Conference Wars Part II: If Texas A&M Heads to the SEC, What Will Occur?
Yesterday afternoon, Aggieyell.com (h/t CBS Sports) reported that the Aggies have accepted a deal to move to the Southeast Conference.
While nothing official has been announced, Aggieyell.com reported this as a done deal, with an announcement coming no earlier than August 22, when the Board of Regents meets.
If this move happens, the dominoes are about to fall. What happens to the Big XII? Who else goes to the SEC?
Is the ACC or Big East next on the implosion chart, or are those schools already positioning themselves to survive the second salvo in the Conference World War?
Will the Pac-12 react and grab Boise State or BYU?
Does the Mountain West go after the northern Big 12 schools?
So, the rumors of Texas A&M now appear to be a prelude to war for College Football.
Now, if A&M leaves, what will happen?
What Happens to the Big 12?
With the exits of Nebraska, Colorado and possibly Texas A&M, the Big 12 would be down to nine member schools, and this could be a very temporary number.
Rumors of the northern schools talking to other conferences are rampant, and the big-name schools will be looking for homes in safe super-conferences.
Big 12 Commissioner Dan Beebe must act quickly to shore up the conference and invite BYU and Air Force. While not Texas A&M, BYU opens the west to the Big 12, and Air Force once again delivers the Denver market.
If A&M is actually leaving for the SEC, the clock is ticking, and odds are the Big 12 as we know it is gone forever.
Baylor is on the outside looking in this time, and unlike last year, there is nothing standing between the Bears and Conference USA. Can you hear the violins playing in Fort Worth?
Who Else Goes to the SEC?
With the addition of Texas into the SEC footprint, the question becomes: Does the expansion continue west, or does it consolidate South Carolina with the addition of a tradition rich Clemson?
On the table are Oklahoma, Missouri, Clemson, Florida State and others.
So do the powers grab one more, or go straight to 16 with an additional three schools? If this is the case, a school that is outside what anyone could consider the South might come into play.
The one thing for sure is this is not over...not by a long shot.
Who Survives, the Big East or the ACC?
The Big East grabbed TCU to shore up what was considered the weakest of the BCS auto-qualifying conferences. This move alone gives the conference a realistic shot at the BCS Championship game over the next few years. But is it enough to stave off the Big Ten and ACC from robbing the conference of the best football schools?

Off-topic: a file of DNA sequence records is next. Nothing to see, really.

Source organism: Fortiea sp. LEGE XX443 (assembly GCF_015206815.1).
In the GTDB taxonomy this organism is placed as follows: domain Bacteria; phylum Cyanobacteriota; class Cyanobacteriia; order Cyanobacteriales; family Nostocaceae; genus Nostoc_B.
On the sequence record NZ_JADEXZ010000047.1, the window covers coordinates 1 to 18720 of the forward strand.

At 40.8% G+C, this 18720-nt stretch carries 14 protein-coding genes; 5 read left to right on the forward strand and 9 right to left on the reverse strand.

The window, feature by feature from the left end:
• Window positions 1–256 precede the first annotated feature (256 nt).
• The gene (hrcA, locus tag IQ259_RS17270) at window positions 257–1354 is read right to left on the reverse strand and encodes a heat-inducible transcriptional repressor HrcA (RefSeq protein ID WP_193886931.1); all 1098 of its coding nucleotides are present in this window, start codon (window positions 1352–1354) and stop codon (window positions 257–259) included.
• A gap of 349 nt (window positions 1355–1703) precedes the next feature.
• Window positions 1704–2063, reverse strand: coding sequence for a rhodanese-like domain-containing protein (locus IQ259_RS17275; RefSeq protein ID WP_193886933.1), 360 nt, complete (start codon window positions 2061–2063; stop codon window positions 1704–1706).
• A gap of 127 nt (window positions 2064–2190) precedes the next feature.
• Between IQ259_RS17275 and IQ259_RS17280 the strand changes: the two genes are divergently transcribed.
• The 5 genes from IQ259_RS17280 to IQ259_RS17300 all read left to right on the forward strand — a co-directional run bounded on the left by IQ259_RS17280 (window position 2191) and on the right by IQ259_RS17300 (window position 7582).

Is the ACC in danger of losing one or more of its top football programs to an expanding SEC?
Or do we one of them go away and a Northeastern Super conference form out of the top schools in a remodeled Big Atlantic Conference?
Pac-12 Rumors and What the MWC Must Do To Survive
Oklahoma, Oklahoma State, Texas and Texas Tech have all been reported to be in talks to go west at some point, but that is a stretch, and the MWC must react by grabbing the northern Big 12 survivors or risk losing their gains to the vacuum that is the Big 12.
The west is a little easier to figure out: A Super-Pac conference with the strongest remaining Big 12 schools moving west will form, with the strongest MWC schools moving the Big 12. This leaves the WAC/MWC leftovers back where they began a decade ago before the split.
Who Makes the Next Move?
Oklahoma is the key to how this all plays out.
If Oklahoma goes to the Pac-12, so does Oklahoma State and Texas Tech, plus one more school from either the Big 12 or Mountain West.
If this happens, Texas goes indipendent and the Big 12 is over.
If Oklahoma Stays put, look for the Big 12 to start raiding the Mountain West and/or Conference USA.
OR...Oklahoma could go east to the SEC with Texas A&M, and the Big 12 is mortally weakened and goes away totally.
The most likely scenario is Oklahoma leaving and the Big 12 going the way of the Big 8 and SWC.
The next month is going to be very interesting...very interesting indeed.